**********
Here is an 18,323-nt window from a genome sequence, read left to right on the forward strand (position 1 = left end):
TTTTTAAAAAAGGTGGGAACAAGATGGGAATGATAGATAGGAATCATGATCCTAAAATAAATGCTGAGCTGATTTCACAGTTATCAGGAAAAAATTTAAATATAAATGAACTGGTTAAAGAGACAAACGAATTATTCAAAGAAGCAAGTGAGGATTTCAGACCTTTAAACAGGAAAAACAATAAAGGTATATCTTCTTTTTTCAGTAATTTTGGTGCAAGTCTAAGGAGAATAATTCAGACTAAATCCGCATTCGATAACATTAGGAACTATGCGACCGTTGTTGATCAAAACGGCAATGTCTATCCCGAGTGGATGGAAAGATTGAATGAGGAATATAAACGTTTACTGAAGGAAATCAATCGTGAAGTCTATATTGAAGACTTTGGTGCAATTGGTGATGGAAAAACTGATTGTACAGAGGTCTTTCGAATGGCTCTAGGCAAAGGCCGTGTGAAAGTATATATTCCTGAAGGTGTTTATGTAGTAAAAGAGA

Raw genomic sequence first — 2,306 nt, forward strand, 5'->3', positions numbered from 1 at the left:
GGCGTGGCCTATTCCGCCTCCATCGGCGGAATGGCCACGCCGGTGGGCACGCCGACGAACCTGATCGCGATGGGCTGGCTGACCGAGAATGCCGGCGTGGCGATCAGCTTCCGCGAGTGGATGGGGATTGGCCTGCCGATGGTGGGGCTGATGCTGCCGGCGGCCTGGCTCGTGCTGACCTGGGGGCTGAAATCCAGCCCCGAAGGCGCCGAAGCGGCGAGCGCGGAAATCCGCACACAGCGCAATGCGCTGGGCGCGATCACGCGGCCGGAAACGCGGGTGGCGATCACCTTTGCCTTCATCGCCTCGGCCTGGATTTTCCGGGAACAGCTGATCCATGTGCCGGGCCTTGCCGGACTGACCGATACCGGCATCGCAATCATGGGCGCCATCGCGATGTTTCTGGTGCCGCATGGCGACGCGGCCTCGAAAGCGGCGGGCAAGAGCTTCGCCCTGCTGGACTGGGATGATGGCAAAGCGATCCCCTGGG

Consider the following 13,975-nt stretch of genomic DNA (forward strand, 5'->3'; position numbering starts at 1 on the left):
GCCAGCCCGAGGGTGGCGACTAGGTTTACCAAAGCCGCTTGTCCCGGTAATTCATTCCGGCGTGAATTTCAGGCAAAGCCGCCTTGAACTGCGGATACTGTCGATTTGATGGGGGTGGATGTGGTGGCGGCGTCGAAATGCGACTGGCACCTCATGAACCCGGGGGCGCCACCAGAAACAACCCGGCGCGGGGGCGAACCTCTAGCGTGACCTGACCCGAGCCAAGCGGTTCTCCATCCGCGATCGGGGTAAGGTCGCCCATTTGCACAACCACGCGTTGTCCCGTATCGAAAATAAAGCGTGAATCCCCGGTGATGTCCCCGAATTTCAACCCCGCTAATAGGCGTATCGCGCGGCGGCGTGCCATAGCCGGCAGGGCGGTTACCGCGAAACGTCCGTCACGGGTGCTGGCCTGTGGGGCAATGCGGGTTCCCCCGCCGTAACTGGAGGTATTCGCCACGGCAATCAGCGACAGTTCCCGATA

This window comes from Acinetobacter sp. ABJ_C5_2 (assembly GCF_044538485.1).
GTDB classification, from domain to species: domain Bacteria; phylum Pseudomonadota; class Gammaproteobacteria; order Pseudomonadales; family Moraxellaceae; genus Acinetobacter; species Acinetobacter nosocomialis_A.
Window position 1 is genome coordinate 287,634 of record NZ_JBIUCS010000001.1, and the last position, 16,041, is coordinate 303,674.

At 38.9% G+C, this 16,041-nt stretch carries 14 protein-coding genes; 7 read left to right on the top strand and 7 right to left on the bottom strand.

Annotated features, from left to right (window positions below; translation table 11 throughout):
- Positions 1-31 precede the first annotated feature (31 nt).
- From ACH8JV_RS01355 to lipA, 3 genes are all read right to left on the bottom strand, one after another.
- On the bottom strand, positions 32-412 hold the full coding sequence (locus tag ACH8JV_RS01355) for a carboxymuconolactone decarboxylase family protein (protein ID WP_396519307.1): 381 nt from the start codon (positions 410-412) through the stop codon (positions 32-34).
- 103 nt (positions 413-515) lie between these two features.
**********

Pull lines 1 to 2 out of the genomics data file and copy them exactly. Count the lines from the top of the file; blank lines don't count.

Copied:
Here is an 18,323-nt window from a genome sequence, read left to right on the forward strand (position 1 = left end):
TTTTTAAAAAAGGTGGGAACAAGATGGGAATGATAGATAGGAATCATGATCCTAAAATAAATGCTGAGCTGATTTCACAGTTATCAGGAAAAAATTTAAATATAAATGAACTGGTTAAAGAGACAAACGAATTATTCAAAGAAGCAAGTGAGGATTTCAGACCTTTAAACAGGAAAAACAATAAAGGTATATCTTCTTTTTTCAGTAATTTTGGTGCAAGTCTAAGGAGAATAATTCAGACTAAATCCGCATTCGATAACATTAGGAACTATGCGACCGTTGTTGATCAAAACGGCAATGTCTATCCCGAGTGGATGGAAAGATTGAATGAGGAATATAAACGTTTACTGAAGGAAATCAATCGTGAAGTCTATATTGAAGACTTTGGTGCAATTGGTGATGGAAAAACTGATTGTACAGAGGTCTTTCGAATGGCTCTAGGCAAAGGCCGTGTGAAAGTATATATTCCTGAAGGTGTTTATGTAGTAAAAGAGA